The head of Watercare has defended the organisation's drought response and says if Aucklanders want a more resilient system, they need to be prepared to pay.

The comments come as Auckland's dam levels continue to fall, with predictions they may only reach 70 per cent capacity come spring - meaning the region could see water restrictions last right through next summer.

Restrictions began on Saturday for the first time since 1994, amid the driest start to the year on record with only about a third of the average rainfall dropping to replenish rapidly depleting storage dams.

But they don't appear to be soaking in yet with Aucklanders on Thursday consuming 433 megalitres - up on the seven-day average of 427ML and well above the target of 420ML, with storage levels now down to just 42.9 per cent against a historical average of 77 per cent.


Stage 1 restrictions are designed to drop overall usage 5 per cent with bans on outdoor water use - such as hoses and water blasters, and calls for all residents and businesses to make voluntary savings.

Stage 2 is expected to be introduced when the dams hit 40 per cent, and will involve tougher savings requirements on businesses.

With the restrictions heavily impacting certain businesses already, particularly the exterior cleaning industry, many have criticised Watercare - the region's water supplier - for a lack of system capacity to handle the shortage.

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There has also been criticism of the Resource Management Act, with an application from Watercare to increase its daily take by 200 megalitres a day (MLD) - up from 150MLD - lodged back in 2013, and still languishing at 96 in the queue.

But chief executive Raveen Jaduram said the organisation was operating to drought response standards set by the region's leaders following the drought of 1993/1994.

At the time the water supply system was designed to handle a one in 50-year drought, Jaduram said.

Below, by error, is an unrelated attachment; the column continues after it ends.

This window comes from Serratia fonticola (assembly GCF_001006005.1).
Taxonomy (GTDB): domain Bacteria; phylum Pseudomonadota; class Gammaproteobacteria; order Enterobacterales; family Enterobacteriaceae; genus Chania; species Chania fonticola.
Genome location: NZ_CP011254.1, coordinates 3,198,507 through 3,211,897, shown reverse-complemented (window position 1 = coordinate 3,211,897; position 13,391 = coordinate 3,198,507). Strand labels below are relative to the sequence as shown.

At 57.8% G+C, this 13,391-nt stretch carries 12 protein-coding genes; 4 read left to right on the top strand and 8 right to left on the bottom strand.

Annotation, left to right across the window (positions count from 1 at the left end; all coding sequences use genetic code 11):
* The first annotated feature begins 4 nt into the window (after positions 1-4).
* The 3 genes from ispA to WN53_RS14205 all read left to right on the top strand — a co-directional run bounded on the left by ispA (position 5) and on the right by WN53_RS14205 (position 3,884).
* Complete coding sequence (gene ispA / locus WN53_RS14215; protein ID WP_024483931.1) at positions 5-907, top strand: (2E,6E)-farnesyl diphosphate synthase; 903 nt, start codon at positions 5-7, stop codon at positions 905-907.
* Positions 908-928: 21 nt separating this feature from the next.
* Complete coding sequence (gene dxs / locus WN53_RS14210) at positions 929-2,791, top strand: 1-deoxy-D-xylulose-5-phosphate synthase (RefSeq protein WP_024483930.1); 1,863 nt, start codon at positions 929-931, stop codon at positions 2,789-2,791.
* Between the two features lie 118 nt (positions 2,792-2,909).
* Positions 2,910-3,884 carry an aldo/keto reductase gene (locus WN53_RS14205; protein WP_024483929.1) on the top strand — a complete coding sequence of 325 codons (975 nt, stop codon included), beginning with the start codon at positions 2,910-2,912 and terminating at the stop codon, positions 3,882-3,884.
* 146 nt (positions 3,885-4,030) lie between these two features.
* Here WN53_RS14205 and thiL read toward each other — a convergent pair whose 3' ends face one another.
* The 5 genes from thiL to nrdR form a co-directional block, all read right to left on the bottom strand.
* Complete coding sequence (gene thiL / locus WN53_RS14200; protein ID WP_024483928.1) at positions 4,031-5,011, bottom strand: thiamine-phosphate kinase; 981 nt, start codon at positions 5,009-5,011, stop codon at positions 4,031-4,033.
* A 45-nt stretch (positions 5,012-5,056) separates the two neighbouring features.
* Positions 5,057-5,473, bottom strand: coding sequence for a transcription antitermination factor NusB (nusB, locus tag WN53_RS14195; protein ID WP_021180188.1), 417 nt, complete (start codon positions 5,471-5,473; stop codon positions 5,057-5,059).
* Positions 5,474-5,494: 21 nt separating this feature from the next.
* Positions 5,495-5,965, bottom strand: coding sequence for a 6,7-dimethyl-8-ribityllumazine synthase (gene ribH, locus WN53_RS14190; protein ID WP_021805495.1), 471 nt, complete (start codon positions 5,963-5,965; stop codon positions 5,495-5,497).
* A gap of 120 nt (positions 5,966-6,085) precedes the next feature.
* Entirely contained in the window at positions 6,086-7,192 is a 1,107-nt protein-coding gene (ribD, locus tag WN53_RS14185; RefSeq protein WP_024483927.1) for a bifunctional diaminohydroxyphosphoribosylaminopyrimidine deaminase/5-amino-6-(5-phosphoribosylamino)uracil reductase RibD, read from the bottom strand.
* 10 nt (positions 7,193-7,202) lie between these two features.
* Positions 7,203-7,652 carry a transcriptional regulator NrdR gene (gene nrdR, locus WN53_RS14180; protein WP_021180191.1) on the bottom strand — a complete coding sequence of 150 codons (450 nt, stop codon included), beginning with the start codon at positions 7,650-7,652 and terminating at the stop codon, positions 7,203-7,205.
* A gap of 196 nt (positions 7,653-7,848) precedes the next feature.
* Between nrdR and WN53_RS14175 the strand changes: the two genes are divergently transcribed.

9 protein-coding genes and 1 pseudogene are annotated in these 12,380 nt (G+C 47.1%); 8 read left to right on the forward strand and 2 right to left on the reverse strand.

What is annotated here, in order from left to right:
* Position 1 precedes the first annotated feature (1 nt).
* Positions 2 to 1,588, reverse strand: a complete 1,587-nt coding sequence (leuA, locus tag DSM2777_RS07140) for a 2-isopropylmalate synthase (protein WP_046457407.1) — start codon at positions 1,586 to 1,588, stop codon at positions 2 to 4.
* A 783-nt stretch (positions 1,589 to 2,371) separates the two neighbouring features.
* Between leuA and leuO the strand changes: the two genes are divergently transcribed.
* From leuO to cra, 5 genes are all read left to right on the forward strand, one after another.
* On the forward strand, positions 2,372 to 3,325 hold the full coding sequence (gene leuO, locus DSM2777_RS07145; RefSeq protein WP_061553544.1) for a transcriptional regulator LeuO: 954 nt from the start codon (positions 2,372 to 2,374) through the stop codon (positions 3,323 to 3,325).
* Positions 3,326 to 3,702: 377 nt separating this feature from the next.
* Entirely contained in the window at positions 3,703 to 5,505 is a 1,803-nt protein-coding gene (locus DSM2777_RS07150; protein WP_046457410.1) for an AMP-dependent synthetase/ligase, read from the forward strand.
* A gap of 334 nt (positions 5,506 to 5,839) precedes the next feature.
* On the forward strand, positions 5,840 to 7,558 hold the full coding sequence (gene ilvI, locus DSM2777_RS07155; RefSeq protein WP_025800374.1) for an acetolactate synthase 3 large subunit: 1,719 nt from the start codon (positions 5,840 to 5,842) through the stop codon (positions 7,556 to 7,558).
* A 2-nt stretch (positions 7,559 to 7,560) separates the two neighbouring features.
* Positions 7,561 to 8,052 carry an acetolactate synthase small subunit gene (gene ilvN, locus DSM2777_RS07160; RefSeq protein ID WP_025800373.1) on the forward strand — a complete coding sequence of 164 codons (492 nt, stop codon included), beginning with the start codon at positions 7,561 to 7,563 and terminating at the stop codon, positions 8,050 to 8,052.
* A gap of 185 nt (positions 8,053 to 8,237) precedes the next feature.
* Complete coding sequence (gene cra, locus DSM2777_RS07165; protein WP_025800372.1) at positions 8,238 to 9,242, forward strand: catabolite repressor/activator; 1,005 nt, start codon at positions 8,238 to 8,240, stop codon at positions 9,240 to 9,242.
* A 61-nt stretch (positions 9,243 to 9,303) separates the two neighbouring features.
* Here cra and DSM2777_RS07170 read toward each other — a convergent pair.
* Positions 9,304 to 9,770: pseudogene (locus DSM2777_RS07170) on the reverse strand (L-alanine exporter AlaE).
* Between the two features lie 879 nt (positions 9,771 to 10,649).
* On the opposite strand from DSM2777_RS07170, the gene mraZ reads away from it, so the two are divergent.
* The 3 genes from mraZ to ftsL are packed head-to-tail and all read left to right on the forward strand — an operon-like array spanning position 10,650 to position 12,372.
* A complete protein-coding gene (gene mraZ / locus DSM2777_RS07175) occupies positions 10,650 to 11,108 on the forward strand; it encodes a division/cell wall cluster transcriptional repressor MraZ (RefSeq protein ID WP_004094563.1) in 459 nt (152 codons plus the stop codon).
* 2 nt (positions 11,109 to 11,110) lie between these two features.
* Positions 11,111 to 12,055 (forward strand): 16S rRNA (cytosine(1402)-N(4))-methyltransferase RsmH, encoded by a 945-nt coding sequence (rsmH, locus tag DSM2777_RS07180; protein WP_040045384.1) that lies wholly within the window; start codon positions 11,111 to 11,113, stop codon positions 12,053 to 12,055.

Amid the public outcry that followed as dam levels dropped to 32 per cent, the system was upgraded to handle a one in 200-year situation - meaning once every 200 years, without restrictions, Auckland's storage dams could run dry.


They currently hold about 220 days' supply - based on the 2019 consumption average of 440MLD.

The city would never totally run out of water though, due to the far more secure Waikato River take, but supply would be down to about a third of normal levels.

So as not to run the system completely dry, Watercare applied a one in 100-year scenario for the dams to hit 15 per cent storage.

The Lower Huia Reservoir, Huia, in the Waitākere Ranges is at 35 per cent. Photo / Brett Phibbs
The Lower Huia Reservoir, Huia, in the Waitākere Ranges is at 35 per cent. Photo / Brett Phibbs

Complicating things further, there was no knowing when a drought would begin, nor end.

"That is the system we have," Jaduram said.

"There are comments there has been mismanagement or underinvestment, but it is occurring to the standard, to protect us from a one in 200 year drought event.


"At this stage we fear it could be worse than that."

The 2013 consent application for 200MLD was for long-term planning, and not for drought resilience, meaning based on their standard they did not require it at present, Jaduram said.

The same applied for the recent application for an extra 100MLD.

Even the extra 25MLD Watercare can draw from the Waikato River when it is above median levels - generally May to September, was superfluous to meeting the drought standards, Jaduram said.

Despite being granted consent for the take back in 2017, Watercare only started upgrading its capacity to treat the extra take in April, expected to be finished by August.

It could not draw the water presently as the river was below median level, but it could have last winter.


"In hindsight of course I wish we had been drawing as much as we could last year, but again it was not required as per the standards."

The Lower Huia Reservoir, Huia, in the Waitākere Ranges. Photo / Brett Phibbs
The Lower Huia Reservoir, Huia, in the Waitākere Ranges. Photo / Brett Phibbs

The drought standard model meant to prevent the dams running dry there needed to be restrictions.

"To have such a system that did not require that, we would need nearly 100 per cent redundancy just sitting there," Jaduram said.

"The sentiments we are getting is that if there is no rain we should just turn the tap on from the Waikato.